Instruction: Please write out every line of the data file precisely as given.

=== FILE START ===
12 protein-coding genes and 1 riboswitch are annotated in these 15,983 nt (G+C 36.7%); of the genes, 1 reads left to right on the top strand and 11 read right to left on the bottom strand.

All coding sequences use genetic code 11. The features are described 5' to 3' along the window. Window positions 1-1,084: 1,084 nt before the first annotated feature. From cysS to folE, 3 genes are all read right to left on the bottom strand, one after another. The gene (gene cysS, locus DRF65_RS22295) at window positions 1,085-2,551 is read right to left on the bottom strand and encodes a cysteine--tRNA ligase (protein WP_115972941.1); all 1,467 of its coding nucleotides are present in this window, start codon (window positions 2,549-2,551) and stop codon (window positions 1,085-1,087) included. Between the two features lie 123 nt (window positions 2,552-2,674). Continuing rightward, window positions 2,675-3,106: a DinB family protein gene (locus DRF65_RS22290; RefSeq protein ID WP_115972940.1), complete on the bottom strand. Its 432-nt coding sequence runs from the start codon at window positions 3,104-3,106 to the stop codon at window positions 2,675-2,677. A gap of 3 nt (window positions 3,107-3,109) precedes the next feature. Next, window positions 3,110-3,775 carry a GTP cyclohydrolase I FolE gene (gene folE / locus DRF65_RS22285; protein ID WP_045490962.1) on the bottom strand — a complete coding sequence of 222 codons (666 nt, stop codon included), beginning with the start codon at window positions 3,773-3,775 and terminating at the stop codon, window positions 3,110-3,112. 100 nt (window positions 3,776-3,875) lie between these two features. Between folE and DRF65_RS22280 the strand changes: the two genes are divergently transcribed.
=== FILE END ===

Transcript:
12 protein-coding genes and 1 riboswitch are annotated in these 15,983 nt (G+C 36.7%); of the genes, 1 reads left to right on the top strand and 11 read right to left on the bottom strand.

All coding sequences use genetic code 11. The features are described 5' to 3' along the window. Window positions 1-1,084: 1,084 nt before the first annotated feature. From cysS to folE, 3 genes are all read right to left on the bottom strand, one after another. The gene (gene cysS, locus DRF65_RS22295) at window positions 1,085-2,551 is read right to left on the bottom strand and encodes a cysteine--tRNA ligase (protein WP_115972941.1); all 1,467 of its coding nucleotides are present in this window, start codon (window positions 2,549-2,551) and stop codon (window positions 1,085-1,087) included. Between the two features lie 123 nt (window positions 2,552-2,674). Continuing rightward, window positions 2,675-3,106: a DinB family protein gene (locus DRF65_RS22290; RefSeq protein ID WP_115972940.1), complete on the bottom strand. Its 432-nt coding sequence runs from the start codon at window positions 3,104-3,106 to the stop codon at window positions 2,675-2,677. A gap of 3 nt (window positions 3,107-3,109) precedes the next feature. Next, window positions 3,110-3,775 carry a GTP cyclohydrolase I FolE gene (gene folE / locus DRF65_RS22285; protein ID WP_045490962.1) on the bottom strand — a complete coding sequence of 222 codons (666 nt, stop codon included), beginning with the start codon at window positions 3,773-3,775 and terminating at the stop codon, window positions 3,110-3,112. 100 nt (window positions 3,776-3,875) lie between these two features. Between folE and DRF65_RS22280 the strand changes: the two genes are divergently transcribed.